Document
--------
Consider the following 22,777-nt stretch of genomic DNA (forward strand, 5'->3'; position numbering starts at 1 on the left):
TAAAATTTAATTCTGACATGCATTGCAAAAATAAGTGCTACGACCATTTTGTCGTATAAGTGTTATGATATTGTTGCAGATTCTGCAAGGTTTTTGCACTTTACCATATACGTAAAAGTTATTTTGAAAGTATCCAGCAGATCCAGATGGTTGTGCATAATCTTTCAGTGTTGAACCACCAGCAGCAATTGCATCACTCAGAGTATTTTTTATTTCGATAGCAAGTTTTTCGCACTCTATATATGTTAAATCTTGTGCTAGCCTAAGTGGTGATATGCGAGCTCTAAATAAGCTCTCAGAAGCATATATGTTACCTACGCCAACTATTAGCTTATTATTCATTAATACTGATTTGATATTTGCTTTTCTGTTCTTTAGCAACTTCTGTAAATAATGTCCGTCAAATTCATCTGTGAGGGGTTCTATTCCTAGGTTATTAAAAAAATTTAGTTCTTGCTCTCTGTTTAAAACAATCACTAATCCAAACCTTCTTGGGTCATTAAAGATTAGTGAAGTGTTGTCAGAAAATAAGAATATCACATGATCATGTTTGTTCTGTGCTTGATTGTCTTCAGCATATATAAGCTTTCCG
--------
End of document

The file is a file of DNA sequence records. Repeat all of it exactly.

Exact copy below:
Consider the following 22,777-nt stretch of genomic DNA (forward strand, 5'->3'; position numbering starts at 1 on the left):
TAAAATTTAATTCTGACATGCATTGCAAAAATAAGTGCTACGACCATTTTGTCGTATAAGTGTTATGATATTGTTGCAGATTCTGCAAGGTTTTTGCACTTTACCATATACGTAAAAGTTATTTTGAAAGTATCCAGCAGATCCAGATGGTTGTGCATAATCTTTCAGTGTTGAACCACCAGCAGCAATTGCATCACTCAGAGTATTTTTTATTTCGATAGCAAGTTTTTCGCACTCTATATATGTTAAATCTTGTGCTAGCCTAAGTGGTGATATGCGAGCTCTAAATAAGCTCTCAGAAGCATATATGTTACCTACGCCAACTATTAGCTTATTATTCATTAATACTGATTTGATATTTGCTTTTCTGTTCTTTAGCAACTTCTGTAAATAATGTCCGTCAAATTCATCTGTGAGGGGTTCTATTCCTAGGTTATTAAAAAAATTTAGTTCTTGCTCTCTGTTTAAAACAATCACTAATCCAAACCTTCTTGGGTCATTAAAGATTAGTGAAGTGTTGTCAGAAAATAAGAATATCACATGATCATGTTTGTTCTGTGCTTGATTGTCTTCAGCATATATAAGCTTTCCG